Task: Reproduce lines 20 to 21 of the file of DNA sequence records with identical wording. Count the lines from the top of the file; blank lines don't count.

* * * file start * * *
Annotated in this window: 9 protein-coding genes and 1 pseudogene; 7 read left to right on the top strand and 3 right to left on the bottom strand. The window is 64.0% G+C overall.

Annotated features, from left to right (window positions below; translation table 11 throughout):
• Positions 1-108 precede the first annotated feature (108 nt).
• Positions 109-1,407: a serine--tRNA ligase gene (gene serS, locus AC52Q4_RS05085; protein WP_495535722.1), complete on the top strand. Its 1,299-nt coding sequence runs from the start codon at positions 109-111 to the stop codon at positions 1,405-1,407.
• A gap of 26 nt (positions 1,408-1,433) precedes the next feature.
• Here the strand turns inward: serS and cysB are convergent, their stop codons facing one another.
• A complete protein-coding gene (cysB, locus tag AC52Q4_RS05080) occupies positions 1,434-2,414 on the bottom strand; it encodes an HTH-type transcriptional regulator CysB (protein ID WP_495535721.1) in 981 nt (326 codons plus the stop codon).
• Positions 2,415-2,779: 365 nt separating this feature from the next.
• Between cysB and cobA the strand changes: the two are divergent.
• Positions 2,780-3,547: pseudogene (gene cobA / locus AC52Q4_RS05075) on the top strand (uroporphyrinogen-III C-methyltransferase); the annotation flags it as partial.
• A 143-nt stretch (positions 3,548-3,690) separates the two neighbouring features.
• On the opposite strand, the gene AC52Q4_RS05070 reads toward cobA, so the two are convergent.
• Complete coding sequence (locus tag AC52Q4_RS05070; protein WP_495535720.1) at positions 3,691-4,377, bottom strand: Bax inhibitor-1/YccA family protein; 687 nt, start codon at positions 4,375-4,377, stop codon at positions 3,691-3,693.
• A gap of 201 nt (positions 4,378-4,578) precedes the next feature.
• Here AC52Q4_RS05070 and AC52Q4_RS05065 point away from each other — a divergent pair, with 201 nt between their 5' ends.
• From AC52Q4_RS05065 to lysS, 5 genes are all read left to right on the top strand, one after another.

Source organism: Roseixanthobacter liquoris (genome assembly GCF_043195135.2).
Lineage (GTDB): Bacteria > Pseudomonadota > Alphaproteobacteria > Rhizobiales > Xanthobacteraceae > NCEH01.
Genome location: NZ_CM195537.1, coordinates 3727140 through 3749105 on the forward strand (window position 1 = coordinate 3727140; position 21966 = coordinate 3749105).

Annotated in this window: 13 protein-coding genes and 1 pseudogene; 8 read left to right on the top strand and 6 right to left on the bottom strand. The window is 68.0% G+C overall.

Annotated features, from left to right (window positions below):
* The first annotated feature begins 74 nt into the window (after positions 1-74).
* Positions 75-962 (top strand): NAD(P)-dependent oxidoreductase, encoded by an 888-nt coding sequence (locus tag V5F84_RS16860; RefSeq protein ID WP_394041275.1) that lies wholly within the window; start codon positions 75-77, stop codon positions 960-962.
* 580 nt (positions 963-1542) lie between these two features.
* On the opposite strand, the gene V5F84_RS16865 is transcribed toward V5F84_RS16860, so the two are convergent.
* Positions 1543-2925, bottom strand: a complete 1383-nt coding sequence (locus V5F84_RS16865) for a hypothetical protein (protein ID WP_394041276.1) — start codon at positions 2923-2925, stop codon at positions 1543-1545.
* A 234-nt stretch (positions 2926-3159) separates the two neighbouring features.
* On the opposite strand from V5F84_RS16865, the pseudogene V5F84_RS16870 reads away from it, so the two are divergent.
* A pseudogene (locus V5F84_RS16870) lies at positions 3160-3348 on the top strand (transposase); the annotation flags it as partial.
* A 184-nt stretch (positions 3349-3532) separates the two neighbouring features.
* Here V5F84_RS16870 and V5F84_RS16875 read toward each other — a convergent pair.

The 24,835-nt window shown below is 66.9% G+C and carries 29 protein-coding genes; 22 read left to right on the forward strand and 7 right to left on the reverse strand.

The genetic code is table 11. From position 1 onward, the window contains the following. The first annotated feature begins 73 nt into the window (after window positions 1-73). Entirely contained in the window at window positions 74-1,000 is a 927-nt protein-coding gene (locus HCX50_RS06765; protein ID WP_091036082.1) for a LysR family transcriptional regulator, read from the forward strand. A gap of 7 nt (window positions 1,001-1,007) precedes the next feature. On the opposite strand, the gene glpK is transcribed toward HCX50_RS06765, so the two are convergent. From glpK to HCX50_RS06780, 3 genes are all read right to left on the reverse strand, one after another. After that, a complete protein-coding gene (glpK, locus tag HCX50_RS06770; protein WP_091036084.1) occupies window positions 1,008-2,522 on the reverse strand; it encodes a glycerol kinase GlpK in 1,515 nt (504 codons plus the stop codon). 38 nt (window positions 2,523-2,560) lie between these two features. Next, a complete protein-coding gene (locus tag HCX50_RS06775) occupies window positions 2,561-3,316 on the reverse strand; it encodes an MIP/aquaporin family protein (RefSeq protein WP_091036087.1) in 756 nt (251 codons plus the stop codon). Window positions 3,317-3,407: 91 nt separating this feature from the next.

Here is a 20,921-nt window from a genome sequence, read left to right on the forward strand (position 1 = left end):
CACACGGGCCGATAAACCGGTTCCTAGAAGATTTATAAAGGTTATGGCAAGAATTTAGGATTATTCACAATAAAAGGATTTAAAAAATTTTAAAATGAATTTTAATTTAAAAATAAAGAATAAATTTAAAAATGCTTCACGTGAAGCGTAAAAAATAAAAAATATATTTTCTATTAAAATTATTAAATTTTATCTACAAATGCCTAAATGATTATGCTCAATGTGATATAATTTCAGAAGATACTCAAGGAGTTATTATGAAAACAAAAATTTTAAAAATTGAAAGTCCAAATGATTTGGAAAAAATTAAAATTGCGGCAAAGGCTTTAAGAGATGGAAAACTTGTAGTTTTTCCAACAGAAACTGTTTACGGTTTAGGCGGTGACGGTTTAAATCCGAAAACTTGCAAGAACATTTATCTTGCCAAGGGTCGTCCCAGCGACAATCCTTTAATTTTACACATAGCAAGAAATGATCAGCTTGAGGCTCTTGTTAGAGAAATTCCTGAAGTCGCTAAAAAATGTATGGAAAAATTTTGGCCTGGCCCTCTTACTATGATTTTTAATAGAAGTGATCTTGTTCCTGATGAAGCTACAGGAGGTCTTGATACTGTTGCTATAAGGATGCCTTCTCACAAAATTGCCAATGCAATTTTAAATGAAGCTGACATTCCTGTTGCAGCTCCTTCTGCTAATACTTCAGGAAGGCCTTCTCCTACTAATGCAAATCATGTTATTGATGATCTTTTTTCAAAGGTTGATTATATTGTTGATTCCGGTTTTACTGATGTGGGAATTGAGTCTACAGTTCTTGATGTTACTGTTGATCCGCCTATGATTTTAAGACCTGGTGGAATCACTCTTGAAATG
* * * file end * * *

Annotated in this window: 13 protein-coding genes and 1 pseudogene; 8 read left to right on the top strand and 6 right to left on the bottom strand. The window is 68.0% G+C overall.

Annotated features, from left to right (window positions below):